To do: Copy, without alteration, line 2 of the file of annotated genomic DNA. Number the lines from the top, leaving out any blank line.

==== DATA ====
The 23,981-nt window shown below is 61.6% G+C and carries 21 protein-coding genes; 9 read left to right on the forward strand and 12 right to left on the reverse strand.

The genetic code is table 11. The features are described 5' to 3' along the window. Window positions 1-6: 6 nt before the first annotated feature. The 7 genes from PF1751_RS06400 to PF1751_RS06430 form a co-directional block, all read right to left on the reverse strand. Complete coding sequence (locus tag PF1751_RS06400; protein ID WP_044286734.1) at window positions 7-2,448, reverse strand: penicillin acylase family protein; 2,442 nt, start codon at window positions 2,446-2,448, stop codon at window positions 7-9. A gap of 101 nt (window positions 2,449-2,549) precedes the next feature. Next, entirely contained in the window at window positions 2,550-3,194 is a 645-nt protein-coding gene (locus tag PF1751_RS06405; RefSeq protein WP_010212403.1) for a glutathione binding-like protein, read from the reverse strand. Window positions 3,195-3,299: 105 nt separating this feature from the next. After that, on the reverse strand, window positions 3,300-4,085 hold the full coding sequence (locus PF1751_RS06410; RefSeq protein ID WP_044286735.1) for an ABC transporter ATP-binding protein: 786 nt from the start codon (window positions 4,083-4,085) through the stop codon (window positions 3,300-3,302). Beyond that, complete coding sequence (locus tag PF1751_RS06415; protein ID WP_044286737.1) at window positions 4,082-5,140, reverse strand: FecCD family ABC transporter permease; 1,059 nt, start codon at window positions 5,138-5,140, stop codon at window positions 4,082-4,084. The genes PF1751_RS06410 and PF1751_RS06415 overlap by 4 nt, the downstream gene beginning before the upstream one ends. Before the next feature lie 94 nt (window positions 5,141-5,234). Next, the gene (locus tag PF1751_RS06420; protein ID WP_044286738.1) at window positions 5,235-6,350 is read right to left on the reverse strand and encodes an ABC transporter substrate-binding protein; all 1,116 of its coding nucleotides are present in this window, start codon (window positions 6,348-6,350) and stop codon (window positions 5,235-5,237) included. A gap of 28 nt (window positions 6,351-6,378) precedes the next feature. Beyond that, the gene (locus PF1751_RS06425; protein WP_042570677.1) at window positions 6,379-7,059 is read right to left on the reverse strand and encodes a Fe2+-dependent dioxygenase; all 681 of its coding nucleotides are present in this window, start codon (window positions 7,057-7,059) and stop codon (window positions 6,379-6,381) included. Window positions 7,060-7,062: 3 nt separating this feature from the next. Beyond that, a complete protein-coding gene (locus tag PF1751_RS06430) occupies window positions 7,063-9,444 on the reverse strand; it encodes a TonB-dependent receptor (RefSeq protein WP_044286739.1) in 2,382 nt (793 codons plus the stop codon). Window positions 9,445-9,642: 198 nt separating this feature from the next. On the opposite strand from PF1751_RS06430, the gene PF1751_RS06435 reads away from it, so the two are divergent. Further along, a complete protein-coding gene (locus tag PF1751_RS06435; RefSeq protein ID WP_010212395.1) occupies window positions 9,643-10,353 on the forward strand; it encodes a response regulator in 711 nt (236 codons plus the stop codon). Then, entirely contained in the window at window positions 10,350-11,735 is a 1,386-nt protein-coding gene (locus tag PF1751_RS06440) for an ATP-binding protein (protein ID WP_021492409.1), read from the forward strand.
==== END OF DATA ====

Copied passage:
The genetic code is table 11. The features are described 5' to 3' along the window. Window positions 1-6: 6 nt before the first annotated feature. The 7 genes from PF1751_RS06400 to PF1751_RS06430 form a co-directional block, all read right to left on the reverse strand. Complete coding sequence (locus tag PF1751_RS06400; protein ID WP_044286734.1) at window positions 7-2,448, reverse strand: penicillin acylase family protein; 2,442 nt, start codon at window positions 2,446-2,448, stop codon at window positions 7-9. A gap of 101 nt (window positions 2,449-2,549) precedes the next feature. Next, entirely contained in the window at window positions 2,550-3,194 is a 645-nt protein-coding gene (locus tag PF1751_RS06405; RefSeq protein WP_010212403.1) for a glutathione binding-like protein, read from the reverse strand. Window positions 3,195-3,299: 105 nt separating this feature from the next. After that, on the reverse strand, window positions 3,300-4,085 hold the full coding sequence (locus PF1751_RS06410; RefSeq protein ID WP_044286735.1) for an ABC transporter ATP-binding protein: 786 nt from the start codon (window positions 4,083-4,085) through the stop codon (window positions 3,300-3,302). Beyond that, complete coding sequence (locus tag PF1751_RS06415; protein ID WP_044286737.1) at window positions 4,082-5,140, reverse strand: FecCD family ABC transporter permease; 1,059 nt, start codon at window positions 5,138-5,140, stop codon at window positions 4,082-4,084. The genes PF1751_RS06410 and PF1751_RS06415 overlap by 4 nt, the downstream gene beginning before the upstream one ends. Before the next feature lie 94 nt (window positions 5,141-5,234). Next, the gene (locus tag PF1751_RS06420; protein ID WP_044286738.1) at window positions 5,235-6,350 is read right to left on the reverse strand and encodes an ABC transporter substrate-binding protein; all 1,116 of its coding nucleotides are present in this window, start codon (window positions 6,348-6,350) and stop codon (window positions 5,235-5,237) included. A gap of 28 nt (window positions 6,351-6,378) precedes the next feature. Beyond that, the gene (locus PF1751_RS06425; protein WP_042570677.1) at window positions 6,379-7,059 is read right to left on the reverse strand and encodes a Fe2+-dependent dioxygenase; all 681 of its coding nucleotides are present in this window, start codon (window positions 7,057-7,059) and stop codon (window positions 6,379-6,381) included. Window positions 7,060-7,062: 3 nt separating this feature from the next. Beyond that, a complete protein-coding gene (locus tag PF1751_RS06430) occupies window positions 7,063-9,444 on the reverse strand; it encodes a TonB-dependent receptor (RefSeq protein WP_044286739.1) in 2,382 nt (793 codons plus the stop codon). Window positions 9,445-9,642: 198 nt separating this feature from the next. On the opposite strand from PF1751_RS06430, the gene PF1751_RS06435 reads away from it, so the two are divergent. Further along, a complete protein-coding gene (locus tag PF1751_RS06435; RefSeq protein ID WP_010212395.1) occupies window positions 9,643-10,353 on the forward strand; it encodes a response regulator in 711 nt (236 codons plus the stop codon). Then, entirely contained in the window at window positions 10,350-11,735 is a 1,386-nt protein-coding gene (locus tag PF1751_RS06440) for an ATP-binding protein (protein ID WP_021492409.1), read from the forward strand.